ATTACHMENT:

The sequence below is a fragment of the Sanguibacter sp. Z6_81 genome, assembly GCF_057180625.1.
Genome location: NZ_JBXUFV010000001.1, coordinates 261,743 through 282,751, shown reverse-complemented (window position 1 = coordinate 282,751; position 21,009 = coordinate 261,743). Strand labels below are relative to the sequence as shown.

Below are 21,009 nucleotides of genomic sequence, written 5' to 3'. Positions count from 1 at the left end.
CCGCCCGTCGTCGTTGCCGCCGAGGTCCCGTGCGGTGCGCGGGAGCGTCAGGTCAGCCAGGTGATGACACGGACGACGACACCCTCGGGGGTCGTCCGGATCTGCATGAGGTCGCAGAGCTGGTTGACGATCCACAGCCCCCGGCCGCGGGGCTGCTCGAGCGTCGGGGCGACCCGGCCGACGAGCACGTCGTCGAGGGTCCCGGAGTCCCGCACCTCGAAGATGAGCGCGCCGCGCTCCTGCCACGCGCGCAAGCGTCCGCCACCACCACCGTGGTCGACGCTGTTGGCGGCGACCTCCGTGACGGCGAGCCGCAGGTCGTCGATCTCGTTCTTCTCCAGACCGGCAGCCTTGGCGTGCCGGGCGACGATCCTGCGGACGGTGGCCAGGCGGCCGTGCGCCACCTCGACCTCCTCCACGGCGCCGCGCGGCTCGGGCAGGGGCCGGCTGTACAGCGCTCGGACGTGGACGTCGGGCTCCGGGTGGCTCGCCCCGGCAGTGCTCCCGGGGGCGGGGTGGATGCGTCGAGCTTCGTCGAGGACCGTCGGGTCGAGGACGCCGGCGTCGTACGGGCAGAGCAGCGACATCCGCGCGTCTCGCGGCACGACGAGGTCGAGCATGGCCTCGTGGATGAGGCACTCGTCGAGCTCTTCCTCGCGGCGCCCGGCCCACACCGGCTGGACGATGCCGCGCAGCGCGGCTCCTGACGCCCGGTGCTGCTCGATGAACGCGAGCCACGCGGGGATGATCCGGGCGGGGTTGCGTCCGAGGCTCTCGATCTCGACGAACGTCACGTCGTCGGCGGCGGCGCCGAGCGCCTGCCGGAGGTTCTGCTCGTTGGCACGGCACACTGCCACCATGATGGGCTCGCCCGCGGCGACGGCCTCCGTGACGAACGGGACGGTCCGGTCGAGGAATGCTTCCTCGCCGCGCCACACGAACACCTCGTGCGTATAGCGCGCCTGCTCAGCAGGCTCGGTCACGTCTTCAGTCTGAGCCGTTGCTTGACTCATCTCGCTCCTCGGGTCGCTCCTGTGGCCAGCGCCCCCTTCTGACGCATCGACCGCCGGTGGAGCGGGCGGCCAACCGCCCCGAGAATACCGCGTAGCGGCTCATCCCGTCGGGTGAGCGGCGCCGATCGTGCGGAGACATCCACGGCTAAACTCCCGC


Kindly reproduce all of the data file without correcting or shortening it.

The sequence below is a fragment of the Sanguibacter sp. Z6_81 genome, assembly GCF_057180625.1.
Genome location: NZ_JBXUFV010000001.1, coordinates 261,743 through 282,751, shown reverse-complemented (window position 1 = coordinate 282,751; position 21,009 = coordinate 261,743). Strand labels below are relative to the sequence as shown.

Below are 21,009 nucleotides of genomic sequence, written 5' to 3'. Positions count from 1 at the left end.
CCGCCCGTCGTCGTTGCCGCCGAGGTCCCGTGCGGTGCGCGGGAGCGTCAGGTCAGCCAGGTGATGACACGGACGACGACACCCTCGGGGGTCGTCCGGATCTGCATGAGGTCGCAGAGCTGGTTGACGATCCACAGCCCCCGGCCGCGGGGCTGCTCGAGCGTCGGGGCGACCCGGCCGACGAGCACGTCGTCGAGGGTCCCGGAGTCCCGCACCTCGAAGATGAGCGCGCCGCGCTCCTGCCACGCGCGCAAGCGTCCGCCACCACCACCGTGGTCGACGCTGTTGGCGGCGACCTCCGTGACGGCGAGCCGCAGGTCGTCGATCTCGTTCTTCTCCAGACCGGCAGCCTTGGCGTGCCGGGCGACGATCCTGCGGACGGTGGCCAGGCGGCCGTGCGCCACCTCGACCTCCTCCACGGCGCCGCGCGGCTCGGGCAGGGGCCGGCTGTACAGCGCTCGGACGTGGACGTCGGGCTCCGGGTGGCTCGCCCCGGCAGTGCTCCCGGGGGCGGGGTGGATGCGTCGAGCTTCGTCGAGGACCGTCGGGTCGAGGACGCCGGCGTCGTACGGGCAGAGCAGCGACATCCGCGCGTCTCGCGGCACGACGAGGTCGAGCATGGCCTCGTGGATGAGGCACTCGTCGAGCTCTTCCTCGCGGCGCCCGGCCCACACCGGCTGGACGATGCCGCGCAGCGCGGCTCCTGACGCCCGGTGCTGCTCGATGAACGCGAGCCACGCGGGGATGATCCGGGCGGGGTTGCGTCCGAGGCTCTCGATCTCGACGAACGTCACGTCGTCGGCGGCGGCGCCGAGCGCCTGCCGGAGGTTCTGCTCGTTGGCACGGCACACTGCCACCATGATGGGCTCGCCCGCGGCGACGGCCTCCGTGACGAACGGGACGGTCCGGTCGAGGAATGCTTCCTCGCCGCGCCACACGAACACCTCGTGCGTATAGCGCGCCTGCTCAGCAGGCTCGGTCACGTCTTCAGTCTGAGCCGTTGCTTGACTCATCTCGCTCCTCGGGTCGCTCCTGTGGCCAGCGCCCCCTTCTGACGCATCGACCGCCGGTGGAGCGGGCGGCCAACCGCCCCGAGAATACCGCGTAGCGGCTCATCCCGTCGGGTGAGCGGCGCCGATCGTGCGGAGACATCCACGGCTAAACTCCCGC